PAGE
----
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Milking Time

Submitted by Dave Uphoff - September 04, 2010

Back in the 1930's and 1940's many farmers in the Minonk area had dairy cattle to supplement their income and to provide dairy products for their own consumption. That was the good side. The bad side was that it was hard work to raise dairy cattle. Many farmers milked cows by hand morning and night. I remember at family gatherings on a Sunday afternoon when a farmer would have to leave the gathering early in order to get back home to milk the cows.

Back then there were not as many health regulations. I would often be with my Uncle Bill VonBehren at milking time. After herding the cows into their stalls, he would fasten them in a stanchion, which was a device that held the cows head in place so it wouldn't move. Then he would put clamps on the rear legs to prevent the bovine monsters from kicking the milk pail or the milker. Getting a cow situated could be a formidable task. Sometimes a cow would step on the farmer's foot causing him to hobble around for a few days.

The last thing before milking commenced was to spray the cow with either malathion or DDT, both which were powerful insecticides, to keep the flies away. Evidently, flies were more of a concern than the use of insecticides around milk. Since then DDT has been banned and malathion is suspected of being carcinogenic.

The cows were usually given ear corn and some hay while milking to keep them occupied while being milked in addition to providing them their feed. The sound of a cow chewing an ear of corn sounded like a grinding machine or corn sheller. Their teeth must have been as hard as diamonds. I never understood how cows could get nutrients from an ear of corn. The corn kernel is swallowed whole by the cow and when you examine a cow patty, the corn kernels are still intact.

While milking you have to be aware of unexpected happenings. Once in awhile a cow will decide to have a bowl movement in which case, one must gather the milk bucket and clear out of the way until nature has finished its course. Whenever the cow raises its tail, its time to grab the milk pail.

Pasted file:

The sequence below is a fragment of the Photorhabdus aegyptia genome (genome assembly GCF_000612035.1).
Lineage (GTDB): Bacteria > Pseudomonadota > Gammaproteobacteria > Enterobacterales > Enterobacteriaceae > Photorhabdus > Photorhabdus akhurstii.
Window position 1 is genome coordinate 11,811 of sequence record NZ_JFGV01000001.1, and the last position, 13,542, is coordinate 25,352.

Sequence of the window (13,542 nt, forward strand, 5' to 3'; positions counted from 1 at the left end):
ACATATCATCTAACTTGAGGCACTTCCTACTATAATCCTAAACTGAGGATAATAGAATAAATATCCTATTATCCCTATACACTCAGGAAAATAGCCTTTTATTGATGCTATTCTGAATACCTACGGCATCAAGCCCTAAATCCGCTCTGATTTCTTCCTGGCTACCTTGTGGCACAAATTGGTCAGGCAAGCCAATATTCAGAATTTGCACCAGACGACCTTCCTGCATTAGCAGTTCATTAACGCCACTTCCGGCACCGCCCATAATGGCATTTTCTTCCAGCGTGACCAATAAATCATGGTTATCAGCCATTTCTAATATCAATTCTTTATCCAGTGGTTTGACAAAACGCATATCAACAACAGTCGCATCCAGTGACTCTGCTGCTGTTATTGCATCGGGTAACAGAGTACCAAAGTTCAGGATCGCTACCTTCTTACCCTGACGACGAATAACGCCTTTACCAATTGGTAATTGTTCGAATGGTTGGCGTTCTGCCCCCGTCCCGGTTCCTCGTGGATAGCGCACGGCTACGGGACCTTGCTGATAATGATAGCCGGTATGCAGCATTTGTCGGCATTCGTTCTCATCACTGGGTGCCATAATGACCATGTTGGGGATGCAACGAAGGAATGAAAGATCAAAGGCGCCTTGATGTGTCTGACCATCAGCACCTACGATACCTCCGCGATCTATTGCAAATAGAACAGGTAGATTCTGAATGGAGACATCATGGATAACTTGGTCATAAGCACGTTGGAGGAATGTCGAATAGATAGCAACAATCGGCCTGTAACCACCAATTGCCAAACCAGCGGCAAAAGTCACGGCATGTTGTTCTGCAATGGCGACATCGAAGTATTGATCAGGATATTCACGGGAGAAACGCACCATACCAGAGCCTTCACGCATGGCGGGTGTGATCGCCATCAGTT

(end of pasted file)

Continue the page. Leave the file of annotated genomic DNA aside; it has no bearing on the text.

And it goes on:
The farm cats would congregate in the barn at milking time to drink milk that Uncle Bill would pour into their bowls. This was before veterinarians told us that milk wasn't good for cats. Once in a while, he would squirt milk from the cow's teat to see if he could hit a cat.

In the evening milk time, Uncle Bill's little neighbor boy, Harold Lindley, would walk a half mile from his farm to Uncle Bill's barn to listen to the baseball scores on the radio which sat on a platform nailed to the barn wall. Occasionally, a cow would kick over the milk pail and Uncle Bill, who normally was a quiet, reserved person, would cuss a blue streak at the cow. Similar words were uttered whenever a cow's tail would swish across his face. Remember, a cow's tail is unlike the fine fur of a cat's tail. The tail hairs are usually coarse and crusty with manure and can scratch a face. Some farmers would tie the cow's tail up to prevent being slapped.

The final step in the milking process is to pour the milk through a strainer into the milk can. During the summer the milk can was placed in the cattle's water tank to keep the milk cool. Every other day the milkman would pick up the milk can and leave a clean one to be filled. Milkmen were known for their strength and the number of hernias they had. A full 10 gallon milk can weighed almost 100 pounds. To get the milk can 2 feet up into the back of the milk truck, the milkman would swing the can with a mighty heave and then drop the can at the top of the swing arc onto the truck bed. This was before they had hydraulic lifts for loading.

Some of the milk was kept for personal consumption. The milk would be run through a separator which would separate the milk from the cream. Sometimes the milk was drunk straight from the cow. I doubt if anyone today could stomach drinking milk that had strings of cream in it but I can remember how good it tasted. No 2% milk in those days. Milk straight from the cow was 100 proof and probably wouldn't pass the FDA regulations of today.

Besides providing milk, a cow's slow and quiet demeanor gave a sense of calmness to the farmstead. In addition, they provided practical solutions such as when we would use the cow's dried manure patties as bases when playing baseball in the pasture. Occasionally, as a little boy I would lick their salt blocks until my mother would see me and chase me out of the pasture.

Those of us who survived the lack of government regulations on milk production are none the less for wear and have many happy memories of milking time.